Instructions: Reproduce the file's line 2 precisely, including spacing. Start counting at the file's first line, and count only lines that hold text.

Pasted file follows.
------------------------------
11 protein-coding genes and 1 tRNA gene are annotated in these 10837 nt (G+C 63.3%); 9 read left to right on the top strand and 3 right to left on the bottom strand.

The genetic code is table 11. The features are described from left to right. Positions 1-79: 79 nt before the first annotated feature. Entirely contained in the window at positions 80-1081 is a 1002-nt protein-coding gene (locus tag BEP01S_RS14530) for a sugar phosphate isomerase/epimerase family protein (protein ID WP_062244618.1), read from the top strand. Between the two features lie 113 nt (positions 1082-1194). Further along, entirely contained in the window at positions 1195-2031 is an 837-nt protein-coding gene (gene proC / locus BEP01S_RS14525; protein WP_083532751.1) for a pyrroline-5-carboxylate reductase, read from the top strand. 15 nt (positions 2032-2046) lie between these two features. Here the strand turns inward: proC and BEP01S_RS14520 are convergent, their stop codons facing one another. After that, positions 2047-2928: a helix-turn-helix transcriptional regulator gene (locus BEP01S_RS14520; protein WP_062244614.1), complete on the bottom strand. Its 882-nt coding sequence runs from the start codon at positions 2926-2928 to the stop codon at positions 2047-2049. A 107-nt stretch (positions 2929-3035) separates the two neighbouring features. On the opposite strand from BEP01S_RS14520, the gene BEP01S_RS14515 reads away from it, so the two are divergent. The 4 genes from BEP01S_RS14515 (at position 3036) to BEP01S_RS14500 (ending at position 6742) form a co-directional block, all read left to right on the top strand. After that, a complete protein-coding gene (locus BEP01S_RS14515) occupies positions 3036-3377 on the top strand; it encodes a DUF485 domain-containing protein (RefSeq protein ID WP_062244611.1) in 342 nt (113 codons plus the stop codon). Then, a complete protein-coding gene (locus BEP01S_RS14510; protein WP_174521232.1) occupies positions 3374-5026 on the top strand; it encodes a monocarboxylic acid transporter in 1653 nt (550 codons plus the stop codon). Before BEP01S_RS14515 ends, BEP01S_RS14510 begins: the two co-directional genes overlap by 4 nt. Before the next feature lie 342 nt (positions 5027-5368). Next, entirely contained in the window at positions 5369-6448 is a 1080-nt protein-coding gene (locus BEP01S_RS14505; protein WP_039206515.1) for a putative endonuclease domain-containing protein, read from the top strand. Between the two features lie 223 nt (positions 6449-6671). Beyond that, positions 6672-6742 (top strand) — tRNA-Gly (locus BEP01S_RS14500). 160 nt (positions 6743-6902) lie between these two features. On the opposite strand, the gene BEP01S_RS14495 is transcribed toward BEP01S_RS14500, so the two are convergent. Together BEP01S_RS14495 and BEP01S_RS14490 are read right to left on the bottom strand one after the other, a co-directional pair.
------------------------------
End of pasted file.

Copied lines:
The genetic code is table 11. The features are described from left to right. Positions 1-79: 79 nt before the first annotated feature. Entirely contained in the window at positions 80-1081 is a 1002-nt protein-coding gene (locus tag BEP01S_RS14530) for a sugar phosphate isomerase/epimerase family protein (protein ID WP_062244618.1), read from the top strand. Between the two features lie 113 nt (positions 1082-1194). Further along, entirely contained in the window at positions 1195-2031 is an 837-nt protein-coding gene (gene proC / locus BEP01S_RS14525; protein WP_083532751.1) for a pyrroline-5-carboxylate reductase, read from the top strand. 15 nt (positions 2032-2046) lie between these two features. Here the strand turns inward: proC and BEP01S_RS14520 are convergent, their stop codons facing one another. After that, positions 2047-2928: a helix-turn-helix transcriptional regulator gene (locus BEP01S_RS14520; protein WP_062244614.1), complete on the bottom strand. Its 882-nt coding sequence runs from the start codon at positions 2926-2928 to the stop codon at positions 2047-2049. A 107-nt stretch (positions 2929-3035) separates the two neighbouring features. On the opposite strand from BEP01S_RS14520, the gene BEP01S_RS14515 reads away from it, so the two are divergent. The 4 genes from BEP01S_RS14515 (at position 3036) to BEP01S_RS14500 (ending at position 6742) form a co-directional block, all read left to right on the top strand. After that, a complete protein-coding gene (locus BEP01S_RS14515) occupies positions 3036-3377 on the top strand; it encodes a DUF485 domain-containing protein (RefSeq protein ID WP_062244611.1) in 342 nt (113 codons plus the stop codon). Then, a complete protein-coding gene (locus BEP01S_RS14510; protein WP_174521232.1) occupies positions 3374-5026 on the top strand; it encodes a monocarboxylic acid transporter in 1653 nt (550 codons plus the stop codon). Before BEP01S_RS14515 ends, BEP01S_RS14510 begins: the two co-directional genes overlap by 4 nt. Before the next feature lie 342 nt (positions 5027-5368). Next, entirely contained in the window at positions 5369-6448 is a 1080-nt protein-coding gene (locus BEP01S_RS14505; protein WP_039206515.1) for a putative endonuclease domain-containing protein, read from the top strand. Between the two features lie 223 nt (positions 6449-6671). Beyond that, positions 6672-6742 (top strand) — tRNA-Gly (locus BEP01S_RS14500). 160 nt (positions 6743-6902) lie between these two features. On the opposite strand, the gene BEP01S_RS14495 is transcribed toward BEP01S_RS14500, so the two are convergent. Together BEP01S_RS14495 and BEP01S_RS14490 are read right to left on the bottom strand one after the other, a co-directional pair.